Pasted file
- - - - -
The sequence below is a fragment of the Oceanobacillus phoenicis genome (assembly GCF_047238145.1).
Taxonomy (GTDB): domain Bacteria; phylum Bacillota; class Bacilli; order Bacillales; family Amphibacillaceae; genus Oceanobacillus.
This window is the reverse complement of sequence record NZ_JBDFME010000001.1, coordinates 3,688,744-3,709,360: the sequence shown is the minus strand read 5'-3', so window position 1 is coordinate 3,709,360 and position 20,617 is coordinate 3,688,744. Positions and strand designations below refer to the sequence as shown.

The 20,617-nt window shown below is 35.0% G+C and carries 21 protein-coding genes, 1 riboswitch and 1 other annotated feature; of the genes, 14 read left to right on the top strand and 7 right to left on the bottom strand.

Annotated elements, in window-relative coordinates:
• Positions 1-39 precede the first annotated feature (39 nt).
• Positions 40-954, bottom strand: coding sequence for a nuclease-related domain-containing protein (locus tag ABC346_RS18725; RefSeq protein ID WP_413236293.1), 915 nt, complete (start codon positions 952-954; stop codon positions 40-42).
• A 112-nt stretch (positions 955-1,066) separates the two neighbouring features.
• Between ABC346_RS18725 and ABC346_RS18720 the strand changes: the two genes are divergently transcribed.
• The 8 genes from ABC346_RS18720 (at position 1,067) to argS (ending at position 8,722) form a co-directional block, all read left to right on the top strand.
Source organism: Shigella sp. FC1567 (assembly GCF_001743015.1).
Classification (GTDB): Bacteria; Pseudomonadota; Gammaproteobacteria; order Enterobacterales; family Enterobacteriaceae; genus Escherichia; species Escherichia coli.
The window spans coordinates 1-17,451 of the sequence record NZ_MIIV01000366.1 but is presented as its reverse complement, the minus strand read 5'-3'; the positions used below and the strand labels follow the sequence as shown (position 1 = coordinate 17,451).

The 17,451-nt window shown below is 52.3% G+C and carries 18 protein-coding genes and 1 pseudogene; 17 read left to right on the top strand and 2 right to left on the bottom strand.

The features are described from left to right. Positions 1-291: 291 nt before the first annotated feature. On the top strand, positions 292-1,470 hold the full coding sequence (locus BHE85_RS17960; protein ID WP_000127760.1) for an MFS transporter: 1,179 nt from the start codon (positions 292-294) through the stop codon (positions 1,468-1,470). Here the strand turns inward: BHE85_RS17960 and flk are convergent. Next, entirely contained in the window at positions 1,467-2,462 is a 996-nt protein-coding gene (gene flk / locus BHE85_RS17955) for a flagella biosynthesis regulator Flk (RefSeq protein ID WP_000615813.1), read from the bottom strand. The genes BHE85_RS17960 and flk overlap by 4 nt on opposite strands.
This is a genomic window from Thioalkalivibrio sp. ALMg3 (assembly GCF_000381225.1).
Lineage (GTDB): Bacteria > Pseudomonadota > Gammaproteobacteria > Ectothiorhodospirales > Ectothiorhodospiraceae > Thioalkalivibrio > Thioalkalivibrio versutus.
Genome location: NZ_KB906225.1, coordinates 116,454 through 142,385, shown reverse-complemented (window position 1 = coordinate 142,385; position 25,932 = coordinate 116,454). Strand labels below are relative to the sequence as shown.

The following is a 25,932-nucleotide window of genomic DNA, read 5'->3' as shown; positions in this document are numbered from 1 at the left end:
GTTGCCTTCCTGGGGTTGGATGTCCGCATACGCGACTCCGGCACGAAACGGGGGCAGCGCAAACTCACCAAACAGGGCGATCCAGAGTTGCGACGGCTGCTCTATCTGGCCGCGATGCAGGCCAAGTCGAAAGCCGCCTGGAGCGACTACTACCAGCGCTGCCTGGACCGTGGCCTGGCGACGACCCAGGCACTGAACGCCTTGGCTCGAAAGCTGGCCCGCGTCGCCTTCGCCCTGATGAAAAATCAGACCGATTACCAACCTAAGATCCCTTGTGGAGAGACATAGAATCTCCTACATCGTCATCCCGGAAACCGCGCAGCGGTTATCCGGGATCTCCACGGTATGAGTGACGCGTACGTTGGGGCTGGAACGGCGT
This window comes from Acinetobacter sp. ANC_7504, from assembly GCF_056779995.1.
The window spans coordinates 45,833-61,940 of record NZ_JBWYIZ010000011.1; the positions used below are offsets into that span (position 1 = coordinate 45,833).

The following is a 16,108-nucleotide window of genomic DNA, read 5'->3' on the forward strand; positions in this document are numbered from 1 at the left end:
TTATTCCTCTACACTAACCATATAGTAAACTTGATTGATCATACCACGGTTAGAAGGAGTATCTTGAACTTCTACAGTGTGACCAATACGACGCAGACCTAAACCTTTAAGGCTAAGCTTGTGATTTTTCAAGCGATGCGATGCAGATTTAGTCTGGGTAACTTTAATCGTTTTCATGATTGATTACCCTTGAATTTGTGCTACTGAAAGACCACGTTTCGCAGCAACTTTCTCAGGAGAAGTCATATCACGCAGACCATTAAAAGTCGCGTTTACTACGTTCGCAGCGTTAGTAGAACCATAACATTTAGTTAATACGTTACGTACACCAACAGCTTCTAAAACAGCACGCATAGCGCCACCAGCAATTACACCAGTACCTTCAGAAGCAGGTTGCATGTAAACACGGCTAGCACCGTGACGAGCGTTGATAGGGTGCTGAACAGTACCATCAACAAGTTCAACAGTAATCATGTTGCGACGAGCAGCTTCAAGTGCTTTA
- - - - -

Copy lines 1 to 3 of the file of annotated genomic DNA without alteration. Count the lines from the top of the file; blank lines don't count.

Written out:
The sequence below is a fragment of the Oceanobacillus phoenicis genome (assembly GCF_047238145.1).
Taxonomy (GTDB): domain Bacteria; phylum Bacillota; class Bacilli; order Bacillales; family Amphibacillaceae; genus Oceanobacillus.
This window is the reverse complement of sequence record NZ_JBDFME010000001.1, coordinates 3,688,744-3,709,360: the sequence shown is the minus strand read 5'-3', so window position 1 is coordinate 3,709,360 and position 20,617 is coordinate 3,688,744. Positions and strand designations below refer to the sequence as shown.